Rita Jeptoo of Kenya crosses the finish line to win the Bank of America Chicago Marathon on Sunday, October 13, 2013, in Chicago, Illinois. (Jose M. Osorio/Chicago Tribune/MCT)
Rita Jeptoo of Kenya crosses the finish line to win the Bank of America Chicago Marathon on Sunday, October 13, 2013, in Chicago, Illinois. (Jose M. Osorio/Chicago Tribune/MCT)

If you’re not cheating, you’re not trying, right? That is something I would always tell myself when I would face off against my older brothers in football or basketball. They were always much bigger and stronger than me, so I would take advantage of any cheap shot or extra step that I could manage. The funny thing is, I only started to beat them when I started to play by the rules.

Cheating is getting out of control, not only during game night with the family, but all over the sports world. It seems to me that more people are worried about finding a new way to enhance their performance, rather than working hard to achieve those goals. I am not accusing every athlete of cheating, I know the number of dopers and cheaters is very few, but it’s hard to trust people these days.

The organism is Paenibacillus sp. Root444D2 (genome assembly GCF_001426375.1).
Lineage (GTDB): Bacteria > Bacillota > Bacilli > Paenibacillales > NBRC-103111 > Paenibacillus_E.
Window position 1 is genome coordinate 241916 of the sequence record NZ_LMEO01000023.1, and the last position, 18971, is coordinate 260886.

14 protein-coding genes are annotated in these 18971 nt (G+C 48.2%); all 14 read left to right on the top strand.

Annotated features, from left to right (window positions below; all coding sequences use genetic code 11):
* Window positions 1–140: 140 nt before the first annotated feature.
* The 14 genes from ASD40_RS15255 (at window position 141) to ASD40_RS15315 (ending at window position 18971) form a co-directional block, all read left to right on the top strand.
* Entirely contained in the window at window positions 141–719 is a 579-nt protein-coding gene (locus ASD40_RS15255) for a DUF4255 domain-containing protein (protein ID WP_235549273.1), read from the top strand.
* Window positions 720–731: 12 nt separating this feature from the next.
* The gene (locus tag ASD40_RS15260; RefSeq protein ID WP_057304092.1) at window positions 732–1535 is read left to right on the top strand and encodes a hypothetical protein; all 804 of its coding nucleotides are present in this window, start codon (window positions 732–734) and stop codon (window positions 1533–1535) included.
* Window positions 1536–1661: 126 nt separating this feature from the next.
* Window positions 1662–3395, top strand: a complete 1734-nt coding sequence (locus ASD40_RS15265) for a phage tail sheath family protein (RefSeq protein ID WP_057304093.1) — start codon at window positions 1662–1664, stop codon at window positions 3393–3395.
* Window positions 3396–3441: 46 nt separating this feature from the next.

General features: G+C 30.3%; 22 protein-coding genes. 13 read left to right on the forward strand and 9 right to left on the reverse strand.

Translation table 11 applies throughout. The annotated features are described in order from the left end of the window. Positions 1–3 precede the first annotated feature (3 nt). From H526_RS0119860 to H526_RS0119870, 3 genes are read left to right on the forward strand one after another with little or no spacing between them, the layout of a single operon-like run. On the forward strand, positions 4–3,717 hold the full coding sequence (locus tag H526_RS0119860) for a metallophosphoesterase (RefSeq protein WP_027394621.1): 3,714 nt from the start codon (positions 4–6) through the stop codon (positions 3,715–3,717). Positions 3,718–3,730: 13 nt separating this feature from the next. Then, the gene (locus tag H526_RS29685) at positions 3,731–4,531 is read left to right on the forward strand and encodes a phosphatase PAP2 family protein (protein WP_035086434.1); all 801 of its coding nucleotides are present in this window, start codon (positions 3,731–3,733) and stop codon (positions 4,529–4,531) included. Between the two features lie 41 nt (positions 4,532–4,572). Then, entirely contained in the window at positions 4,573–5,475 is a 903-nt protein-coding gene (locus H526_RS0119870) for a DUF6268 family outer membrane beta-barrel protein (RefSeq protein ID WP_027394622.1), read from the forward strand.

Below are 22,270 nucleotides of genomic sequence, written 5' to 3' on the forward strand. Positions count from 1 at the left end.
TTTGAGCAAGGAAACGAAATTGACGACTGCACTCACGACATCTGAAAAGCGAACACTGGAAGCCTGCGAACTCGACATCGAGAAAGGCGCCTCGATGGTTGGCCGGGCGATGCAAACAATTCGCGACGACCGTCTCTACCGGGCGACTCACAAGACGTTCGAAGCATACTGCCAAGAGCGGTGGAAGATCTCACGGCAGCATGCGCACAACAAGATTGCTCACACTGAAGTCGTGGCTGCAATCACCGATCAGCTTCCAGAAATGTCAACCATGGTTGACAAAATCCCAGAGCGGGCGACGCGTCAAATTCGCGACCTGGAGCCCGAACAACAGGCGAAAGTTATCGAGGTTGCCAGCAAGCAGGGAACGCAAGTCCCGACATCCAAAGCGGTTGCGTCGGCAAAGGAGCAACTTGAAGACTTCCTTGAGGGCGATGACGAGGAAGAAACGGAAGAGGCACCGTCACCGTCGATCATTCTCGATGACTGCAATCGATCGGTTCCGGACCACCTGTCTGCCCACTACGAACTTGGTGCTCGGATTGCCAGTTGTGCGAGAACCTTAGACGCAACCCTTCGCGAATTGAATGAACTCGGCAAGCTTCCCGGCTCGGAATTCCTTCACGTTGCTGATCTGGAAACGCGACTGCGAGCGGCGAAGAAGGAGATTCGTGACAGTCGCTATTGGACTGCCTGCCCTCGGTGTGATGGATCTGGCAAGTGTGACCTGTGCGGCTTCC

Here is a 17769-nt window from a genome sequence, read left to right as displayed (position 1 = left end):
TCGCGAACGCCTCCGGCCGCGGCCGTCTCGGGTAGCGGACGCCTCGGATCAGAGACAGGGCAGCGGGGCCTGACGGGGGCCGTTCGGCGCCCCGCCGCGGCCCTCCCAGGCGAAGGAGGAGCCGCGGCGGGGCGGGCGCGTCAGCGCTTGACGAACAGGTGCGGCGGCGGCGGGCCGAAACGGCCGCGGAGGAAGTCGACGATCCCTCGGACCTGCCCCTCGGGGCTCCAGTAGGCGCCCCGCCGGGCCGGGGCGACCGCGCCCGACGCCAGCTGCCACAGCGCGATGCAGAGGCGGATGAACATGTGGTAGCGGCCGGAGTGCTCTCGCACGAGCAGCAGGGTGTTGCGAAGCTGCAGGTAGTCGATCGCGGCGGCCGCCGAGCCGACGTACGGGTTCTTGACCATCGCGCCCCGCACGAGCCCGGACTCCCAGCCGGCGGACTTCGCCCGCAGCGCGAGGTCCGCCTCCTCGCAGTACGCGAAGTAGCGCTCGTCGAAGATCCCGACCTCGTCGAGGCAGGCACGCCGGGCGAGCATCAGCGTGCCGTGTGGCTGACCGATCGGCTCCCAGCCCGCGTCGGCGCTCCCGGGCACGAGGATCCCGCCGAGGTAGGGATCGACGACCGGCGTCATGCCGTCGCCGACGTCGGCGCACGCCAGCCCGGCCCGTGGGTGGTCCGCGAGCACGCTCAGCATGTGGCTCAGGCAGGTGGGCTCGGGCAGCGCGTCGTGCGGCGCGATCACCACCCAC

I, like most people, have a favorite professional NBA, NFL and soccer team. But there is another sport that I follow as closely if not more than the mainstream sports, and that is running. Not only track and field, but also the marathon. Anyone who has ran a marathon knows the pain that is associated with those 26.2 miles. That is why I get so intrigued by how the elite runners can hold a blistering pace for so long. It has always crossed my mind that if those runners are using substances then they have an unfair advantage over the person that goes out and trains every day.

Just days before the New York City Marathon, the New York Times reported one of the best female marathon runners tested positive for a banned substance. Rita Jeptoo was days away from receiving a check for $500,000 for winning the World Marathon Majors, a prize for the top male and female runners for performances at races in Tokyo, Boston, London, Chicago and New York in a two-year cycle.

Jeptoo is the second high-profile runner to be entangled in a doping scandal this year as Liliya Shobukhova of Russia also received a two-year ban.

Have you ever heard of Lee Chong Wei? I doubt that you have, unless you are an avid fan of badminton. Lee is badminton’s top-ranked player and recently failed a drug test, a senior Malaysian official told Northwest Asian Weekly. No it wasn’t a drug test for recreational drugs, but for performance-enhancing drugs.

Lee, who has taken home silver medals in the past two Olympics, might have been looking for that edge to finally bring home the gold.

Whatever advantage the cheaters or dopers are looking for, I hope that it blows up in their face. I hope those people who have worked their way to the top through hard work and dedication receive the fruits of their labors.

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